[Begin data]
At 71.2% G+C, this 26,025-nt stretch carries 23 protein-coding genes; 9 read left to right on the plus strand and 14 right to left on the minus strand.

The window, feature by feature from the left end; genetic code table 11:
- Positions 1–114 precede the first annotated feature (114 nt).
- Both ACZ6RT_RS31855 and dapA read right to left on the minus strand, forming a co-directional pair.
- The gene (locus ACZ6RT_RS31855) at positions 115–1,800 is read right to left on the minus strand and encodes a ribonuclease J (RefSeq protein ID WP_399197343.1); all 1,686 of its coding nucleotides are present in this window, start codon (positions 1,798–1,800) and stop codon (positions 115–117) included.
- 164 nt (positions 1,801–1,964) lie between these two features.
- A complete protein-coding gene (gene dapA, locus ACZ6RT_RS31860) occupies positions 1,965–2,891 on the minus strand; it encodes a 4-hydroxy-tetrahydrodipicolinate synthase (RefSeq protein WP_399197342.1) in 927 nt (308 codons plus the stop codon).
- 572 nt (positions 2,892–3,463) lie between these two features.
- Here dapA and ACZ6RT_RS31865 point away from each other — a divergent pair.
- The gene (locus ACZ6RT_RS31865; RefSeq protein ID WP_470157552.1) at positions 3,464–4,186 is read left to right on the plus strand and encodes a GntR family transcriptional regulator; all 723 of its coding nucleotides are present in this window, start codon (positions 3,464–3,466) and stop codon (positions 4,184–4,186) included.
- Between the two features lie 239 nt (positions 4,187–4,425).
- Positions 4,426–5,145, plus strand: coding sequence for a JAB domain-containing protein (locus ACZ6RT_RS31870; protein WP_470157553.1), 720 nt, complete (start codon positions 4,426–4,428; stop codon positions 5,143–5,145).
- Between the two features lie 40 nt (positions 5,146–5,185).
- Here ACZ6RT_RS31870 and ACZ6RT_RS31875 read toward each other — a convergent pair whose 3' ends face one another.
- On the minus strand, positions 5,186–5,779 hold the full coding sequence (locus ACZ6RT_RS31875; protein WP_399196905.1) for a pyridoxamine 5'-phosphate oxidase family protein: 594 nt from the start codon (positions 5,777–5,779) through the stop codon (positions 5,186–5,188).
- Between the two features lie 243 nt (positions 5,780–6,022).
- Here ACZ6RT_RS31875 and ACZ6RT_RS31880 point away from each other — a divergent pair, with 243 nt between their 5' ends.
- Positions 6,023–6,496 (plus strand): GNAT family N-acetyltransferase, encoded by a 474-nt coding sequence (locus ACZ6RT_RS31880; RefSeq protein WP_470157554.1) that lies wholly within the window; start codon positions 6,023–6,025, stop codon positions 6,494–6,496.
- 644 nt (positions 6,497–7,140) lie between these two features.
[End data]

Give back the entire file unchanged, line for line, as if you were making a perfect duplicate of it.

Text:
At 71.2% G+C, this 26,025-nt stretch carries 23 protein-coding genes; 9 read left to right on the plus strand and 14 right to left on the minus strand.

The window, feature by feature from the left end; genetic code table 11:
- Positions 1–114 precede the first annotated feature (114 nt).
- Both ACZ6RT_RS31855 and dapA read right to left on the minus strand, forming a co-directional pair.
- The gene (locus ACZ6RT_RS31855) at positions 115–1,800 is read right to left on the minus strand and encodes a ribonuclease J (RefSeq protein ID WP_399197343.1); all 1,686 of its coding nucleotides are present in this window, start codon (positions 1,798–1,800) and stop codon (positions 115–117) included.
- 164 nt (positions 1,801–1,964) lie between these two features.
- A complete protein-coding gene (gene dapA, locus ACZ6RT_RS31860) occupies positions 1,965–2,891 on the minus strand; it encodes a 4-hydroxy-tetrahydrodipicolinate synthase (RefSeq protein WP_399197342.1) in 927 nt (308 codons plus the stop codon).
- 572 nt (positions 2,892–3,463) lie between these two features.
- Here dapA and ACZ6RT_RS31865 point away from each other — a divergent pair.
- The gene (locus ACZ6RT_RS31865; RefSeq protein ID WP_470157552.1) at positions 3,464–4,186 is read left to right on the plus strand and encodes a GntR family transcriptional regulator; all 723 of its coding nucleotides are present in this window, start codon (positions 3,464–3,466) and stop codon (positions 4,184–4,186) included.
- Between the two features lie 239 nt (positions 4,187–4,425).
- Positions 4,426–5,145, plus strand: coding sequence for a JAB domain-containing protein (locus ACZ6RT_RS31870; protein WP_470157553.1), 720 nt, complete (start codon positions 4,426–4,428; stop codon positions 5,143–5,145).
- Between the two features lie 40 nt (positions 5,146–5,185).
- Here ACZ6RT_RS31870 and ACZ6RT_RS31875 read toward each other — a convergent pair whose 3' ends face one another.
- On the minus strand, positions 5,186–5,779 hold the full coding sequence (locus ACZ6RT_RS31875; protein WP_399196905.1) for a pyridoxamine 5'-phosphate oxidase family protein: 594 nt from the start codon (positions 5,777–5,779) through the stop codon (positions 5,186–5,188).
- Between the two features lie 243 nt (positions 5,780–6,022).
- Here ACZ6RT_RS31875 and ACZ6RT_RS31880 point away from each other — a divergent pair, with 243 nt between their 5' ends.
- Positions 6,023–6,496 (plus strand): GNAT family N-acetyltransferase, encoded by a 474-nt coding sequence (locus ACZ6RT_RS31880; RefSeq protein WP_470157554.1) that lies wholly within the window; start codon positions 6,023–6,025, stop codon positions 6,494–6,496.
- 644 nt (positions 6,497–7,140) lie between these two features.